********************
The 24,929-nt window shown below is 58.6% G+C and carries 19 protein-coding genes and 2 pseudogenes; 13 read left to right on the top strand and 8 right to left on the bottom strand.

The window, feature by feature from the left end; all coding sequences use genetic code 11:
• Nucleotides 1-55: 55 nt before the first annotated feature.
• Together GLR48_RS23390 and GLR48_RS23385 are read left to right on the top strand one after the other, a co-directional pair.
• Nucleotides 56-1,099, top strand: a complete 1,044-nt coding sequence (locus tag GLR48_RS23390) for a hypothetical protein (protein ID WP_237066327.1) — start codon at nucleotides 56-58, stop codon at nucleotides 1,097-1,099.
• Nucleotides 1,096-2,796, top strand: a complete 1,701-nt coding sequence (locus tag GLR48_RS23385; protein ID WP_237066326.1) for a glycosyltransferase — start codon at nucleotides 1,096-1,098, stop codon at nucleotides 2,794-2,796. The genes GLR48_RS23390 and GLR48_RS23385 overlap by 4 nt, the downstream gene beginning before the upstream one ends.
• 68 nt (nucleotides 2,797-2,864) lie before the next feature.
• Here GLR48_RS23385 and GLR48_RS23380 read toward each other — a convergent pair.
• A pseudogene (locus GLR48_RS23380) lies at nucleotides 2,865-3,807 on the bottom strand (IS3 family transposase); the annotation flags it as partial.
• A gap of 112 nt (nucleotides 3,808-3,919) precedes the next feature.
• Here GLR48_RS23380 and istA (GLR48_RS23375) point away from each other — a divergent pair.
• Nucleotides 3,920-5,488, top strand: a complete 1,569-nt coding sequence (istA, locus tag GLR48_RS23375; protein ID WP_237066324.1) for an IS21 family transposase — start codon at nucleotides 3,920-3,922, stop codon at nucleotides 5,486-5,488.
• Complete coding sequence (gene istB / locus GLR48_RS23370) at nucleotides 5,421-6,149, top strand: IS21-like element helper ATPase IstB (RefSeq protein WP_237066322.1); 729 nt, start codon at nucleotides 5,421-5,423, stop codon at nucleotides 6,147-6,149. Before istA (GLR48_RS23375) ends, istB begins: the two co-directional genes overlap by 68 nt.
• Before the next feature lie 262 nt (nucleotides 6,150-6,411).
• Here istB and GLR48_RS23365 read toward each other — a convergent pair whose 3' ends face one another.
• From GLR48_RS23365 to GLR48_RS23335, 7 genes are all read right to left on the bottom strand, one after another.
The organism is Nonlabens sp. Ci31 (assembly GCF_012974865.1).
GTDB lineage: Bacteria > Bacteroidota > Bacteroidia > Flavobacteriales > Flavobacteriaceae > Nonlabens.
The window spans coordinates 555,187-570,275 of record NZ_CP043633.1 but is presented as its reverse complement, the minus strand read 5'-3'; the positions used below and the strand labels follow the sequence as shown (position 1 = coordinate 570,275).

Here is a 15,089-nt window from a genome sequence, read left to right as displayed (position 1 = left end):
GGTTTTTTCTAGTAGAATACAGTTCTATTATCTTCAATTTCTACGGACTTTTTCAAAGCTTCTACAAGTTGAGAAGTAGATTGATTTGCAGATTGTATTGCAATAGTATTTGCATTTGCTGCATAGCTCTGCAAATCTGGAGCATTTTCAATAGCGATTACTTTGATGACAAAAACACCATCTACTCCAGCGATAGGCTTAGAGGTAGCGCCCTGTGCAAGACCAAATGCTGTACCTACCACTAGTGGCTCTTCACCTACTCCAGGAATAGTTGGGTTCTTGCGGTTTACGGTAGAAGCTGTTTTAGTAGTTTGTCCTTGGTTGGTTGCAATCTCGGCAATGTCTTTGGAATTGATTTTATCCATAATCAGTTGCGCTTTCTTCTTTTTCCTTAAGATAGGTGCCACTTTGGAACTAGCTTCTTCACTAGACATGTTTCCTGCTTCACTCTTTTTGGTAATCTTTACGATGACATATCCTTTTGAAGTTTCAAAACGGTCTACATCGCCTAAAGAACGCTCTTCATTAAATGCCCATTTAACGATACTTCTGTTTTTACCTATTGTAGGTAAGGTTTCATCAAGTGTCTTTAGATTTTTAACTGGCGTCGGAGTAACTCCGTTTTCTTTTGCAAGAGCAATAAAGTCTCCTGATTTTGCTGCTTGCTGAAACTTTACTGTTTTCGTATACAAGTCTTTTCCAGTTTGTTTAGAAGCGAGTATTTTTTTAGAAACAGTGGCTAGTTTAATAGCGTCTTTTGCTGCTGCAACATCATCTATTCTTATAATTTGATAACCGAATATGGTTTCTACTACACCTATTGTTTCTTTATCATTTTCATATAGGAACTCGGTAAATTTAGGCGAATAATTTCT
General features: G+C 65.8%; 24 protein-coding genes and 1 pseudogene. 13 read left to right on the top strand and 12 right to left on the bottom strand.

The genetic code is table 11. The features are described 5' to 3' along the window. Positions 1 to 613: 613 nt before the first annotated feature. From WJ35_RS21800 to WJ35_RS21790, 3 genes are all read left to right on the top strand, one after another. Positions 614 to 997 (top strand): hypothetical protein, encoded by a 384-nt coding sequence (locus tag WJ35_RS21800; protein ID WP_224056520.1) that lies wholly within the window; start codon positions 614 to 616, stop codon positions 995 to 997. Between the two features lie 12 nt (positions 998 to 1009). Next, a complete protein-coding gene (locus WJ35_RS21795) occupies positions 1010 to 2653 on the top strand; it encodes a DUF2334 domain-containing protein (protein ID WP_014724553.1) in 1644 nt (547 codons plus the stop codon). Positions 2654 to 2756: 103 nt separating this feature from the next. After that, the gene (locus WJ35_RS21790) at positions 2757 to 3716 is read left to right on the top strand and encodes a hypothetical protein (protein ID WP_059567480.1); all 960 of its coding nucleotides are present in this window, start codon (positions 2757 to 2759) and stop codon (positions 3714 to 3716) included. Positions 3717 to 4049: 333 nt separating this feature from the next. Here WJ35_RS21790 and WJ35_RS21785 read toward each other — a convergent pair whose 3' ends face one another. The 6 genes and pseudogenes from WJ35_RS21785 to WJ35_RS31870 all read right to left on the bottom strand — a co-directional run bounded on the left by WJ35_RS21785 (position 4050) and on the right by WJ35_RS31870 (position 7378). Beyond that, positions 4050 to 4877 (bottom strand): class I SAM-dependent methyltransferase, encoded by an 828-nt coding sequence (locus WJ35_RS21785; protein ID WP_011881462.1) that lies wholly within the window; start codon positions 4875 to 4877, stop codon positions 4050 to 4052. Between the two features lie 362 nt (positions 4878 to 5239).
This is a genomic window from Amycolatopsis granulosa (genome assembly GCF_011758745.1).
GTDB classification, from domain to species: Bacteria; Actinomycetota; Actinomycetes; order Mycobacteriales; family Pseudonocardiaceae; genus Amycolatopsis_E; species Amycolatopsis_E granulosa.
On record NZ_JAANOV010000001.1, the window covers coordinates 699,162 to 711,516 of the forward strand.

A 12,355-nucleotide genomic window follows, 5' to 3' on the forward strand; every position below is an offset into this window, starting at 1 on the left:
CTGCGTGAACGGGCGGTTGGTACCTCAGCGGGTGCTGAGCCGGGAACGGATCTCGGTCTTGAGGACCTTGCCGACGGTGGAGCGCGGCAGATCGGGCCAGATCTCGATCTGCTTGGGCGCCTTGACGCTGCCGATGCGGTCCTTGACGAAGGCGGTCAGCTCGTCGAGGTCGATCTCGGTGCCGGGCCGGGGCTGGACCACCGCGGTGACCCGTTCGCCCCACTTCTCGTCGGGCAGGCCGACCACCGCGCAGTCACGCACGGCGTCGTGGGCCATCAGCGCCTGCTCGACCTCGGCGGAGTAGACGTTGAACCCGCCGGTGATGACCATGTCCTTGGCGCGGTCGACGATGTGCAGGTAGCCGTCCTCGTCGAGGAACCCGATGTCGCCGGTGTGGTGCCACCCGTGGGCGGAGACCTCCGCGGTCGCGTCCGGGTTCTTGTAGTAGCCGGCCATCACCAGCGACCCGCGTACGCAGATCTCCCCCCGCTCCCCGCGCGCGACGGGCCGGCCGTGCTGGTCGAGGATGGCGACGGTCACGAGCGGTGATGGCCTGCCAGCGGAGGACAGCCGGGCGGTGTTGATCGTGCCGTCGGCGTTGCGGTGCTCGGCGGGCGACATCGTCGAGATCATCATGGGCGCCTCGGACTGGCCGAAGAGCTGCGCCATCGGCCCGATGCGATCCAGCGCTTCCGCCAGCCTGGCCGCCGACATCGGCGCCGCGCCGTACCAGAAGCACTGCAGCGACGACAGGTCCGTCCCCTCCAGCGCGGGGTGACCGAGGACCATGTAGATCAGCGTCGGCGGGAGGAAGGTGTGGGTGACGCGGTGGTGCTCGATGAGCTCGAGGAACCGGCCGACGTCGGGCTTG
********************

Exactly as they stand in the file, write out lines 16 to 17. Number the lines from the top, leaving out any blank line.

• From GLR48_RS23365 to GLR48_RS23335, 7 genes are all read right to left on the bottom strand, one after another.
The organism is Nonlabens sp. Ci31 (assembly GCF_012974865.1).